updated

Loopt, the cellphone service that lets you track your friends on a map and communicate with them, said it is now also available on RIM’s BlackBerry Curve, Pearl and World devices.

This makes Loopt the third location-based service (LBS) to be available on the majority of U.S. smartphones, but arguably lets it open a lead over competitors Whrrl and Brightkite in this segment. I’ve illustrated the competitive field with one of my napkin drawings below. You’ll see that Loopt has an extra green box at the top because of its coup at Apple’s WWDC last week, when it was featured as part of Steve Jobs’ keynote. Loopt beat out Whrrl, we reported last week.

I’d appreciate feedback from the LBS companies, in case I’ve misunderstood the availability of their apps.

The illustration omits the added advantage Loopt enjoys by having struck deals with the major U.S carriers. It has signed with Sprint and Verizon, and while it hasn’t announced AT&T yet, we’re expecting it to — due to the fact it was featured so prominently during the 3G iPhone announcement last week (the iPhone’s US carrier is AT&T).

With the Blackberry, Loopt announces a number of other carriers:

Loopt.. announced today that the location-based service is now available for free to BlackBerry users on the Sprint, Alltel, T-Mobile and AT&T networks. BlackBerry users can now share their location information with friends across multiple devices and carrier networks.

Some perspective: The U.S. smartphone market saw sales of 7.3 million units in the first quarter, a global record of 106 percent annual growth, according to research company Gartner. Another research company, IDC, estimates RIM’s market share at 44.5 percent, Apple’s at 19.2 percent. The Pearl, Curve and World are believed to be the most popular Blackberry phones.

Note that Loopt was already available on Motorola, Samsung, LG and Sanyo feature phones prior to this announcement, which we group together under “Others” in the diagram. Whrrl offers a simplified SMS version of its service for other phones. Brightkite offers a “generic” mobile application, which we’ve heard mixed feedback about from experts.

The pending release of the 3G iPhone has spurred speculation about pending wild growth of smartphone sales and application development. Based on the Apple keynote announcement that the iPhone would have GPS technology, many foresee a bright future for location-based services. That’s because LBS applications make up the largest share of mobile applications total sales.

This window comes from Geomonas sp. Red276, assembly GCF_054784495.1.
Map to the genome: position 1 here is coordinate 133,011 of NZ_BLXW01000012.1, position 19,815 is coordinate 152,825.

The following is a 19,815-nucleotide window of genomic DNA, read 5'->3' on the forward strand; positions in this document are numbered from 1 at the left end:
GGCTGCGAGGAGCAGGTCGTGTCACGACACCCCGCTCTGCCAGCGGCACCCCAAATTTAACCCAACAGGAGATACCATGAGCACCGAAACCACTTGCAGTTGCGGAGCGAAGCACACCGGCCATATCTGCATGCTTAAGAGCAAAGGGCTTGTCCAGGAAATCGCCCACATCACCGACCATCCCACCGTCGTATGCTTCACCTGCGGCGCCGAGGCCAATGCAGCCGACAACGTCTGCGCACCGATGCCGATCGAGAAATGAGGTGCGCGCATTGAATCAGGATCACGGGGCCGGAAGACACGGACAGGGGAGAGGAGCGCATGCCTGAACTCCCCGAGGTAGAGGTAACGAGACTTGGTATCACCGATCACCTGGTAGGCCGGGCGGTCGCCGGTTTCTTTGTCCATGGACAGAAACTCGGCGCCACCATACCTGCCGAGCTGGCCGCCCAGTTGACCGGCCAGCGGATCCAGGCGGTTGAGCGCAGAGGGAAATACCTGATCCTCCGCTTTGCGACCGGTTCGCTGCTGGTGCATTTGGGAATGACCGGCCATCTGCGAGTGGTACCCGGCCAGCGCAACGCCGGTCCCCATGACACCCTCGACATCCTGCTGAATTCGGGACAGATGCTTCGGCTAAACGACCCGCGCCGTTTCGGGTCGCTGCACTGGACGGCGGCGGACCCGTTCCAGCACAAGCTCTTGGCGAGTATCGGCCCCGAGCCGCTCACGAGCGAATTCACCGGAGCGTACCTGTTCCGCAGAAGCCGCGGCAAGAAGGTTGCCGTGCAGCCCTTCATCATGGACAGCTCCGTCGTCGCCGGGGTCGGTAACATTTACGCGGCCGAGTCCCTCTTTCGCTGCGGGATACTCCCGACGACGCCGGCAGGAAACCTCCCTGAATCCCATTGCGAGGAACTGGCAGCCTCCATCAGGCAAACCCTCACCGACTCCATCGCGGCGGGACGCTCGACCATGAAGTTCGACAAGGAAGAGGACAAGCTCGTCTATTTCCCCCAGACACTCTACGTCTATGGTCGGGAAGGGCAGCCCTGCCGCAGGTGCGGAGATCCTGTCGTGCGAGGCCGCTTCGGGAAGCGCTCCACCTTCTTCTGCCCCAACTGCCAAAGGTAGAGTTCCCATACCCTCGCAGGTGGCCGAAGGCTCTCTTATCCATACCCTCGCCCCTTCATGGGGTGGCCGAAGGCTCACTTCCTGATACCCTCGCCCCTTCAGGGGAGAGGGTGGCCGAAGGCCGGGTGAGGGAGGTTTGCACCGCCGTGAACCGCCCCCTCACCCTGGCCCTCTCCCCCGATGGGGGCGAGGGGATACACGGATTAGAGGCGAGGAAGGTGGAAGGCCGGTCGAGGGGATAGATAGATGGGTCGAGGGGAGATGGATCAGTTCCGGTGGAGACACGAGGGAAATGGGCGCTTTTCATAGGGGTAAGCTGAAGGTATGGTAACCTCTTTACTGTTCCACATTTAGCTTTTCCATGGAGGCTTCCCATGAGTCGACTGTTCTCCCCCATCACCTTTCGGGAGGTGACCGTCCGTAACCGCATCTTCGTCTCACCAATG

However, there seems some controversy in this, based on the experience with LBS so far.

Venturebeat guest author Jason Devitt published a piece Saturday describing his nine years in the LBS industry. In the piece he describes in depth the challenges LBS has been facing over that time, including Loopt’s challenges, but he also nods to the opportunity the 3G iPhone now represents.

His view can be seen as moderate, mind you. One of the world’s top mobile consultants, Tomi Ahonen, questions the viability of LBS, calling it “singularly the biggest failure of our industry” and much more. His considerable experience makes an impressive anti-LBS case.

Still, as Devitt points out in this comments to Tomi Ahonen’s article, there’s counter-evidence suggesting LBS’s success too (for example mobile application sales).

Ahonen uses thinly veiled references to criticize Devitt’s piece, or at least so it seems (coming a day after Devitt’s piece was published), referring refers to “semi-credible experts on LBS,” and “current statements coming from the West Coast of America.” However, like Devitt, I believe LBS is about to succeed on current generation smartphones.

VentureBeat’s Matt Marshall contributed to this article.

[Check out MobileBeat2008, VentureBeat’s mobile conference on July 24. Vote for your favorite mobile application or service company]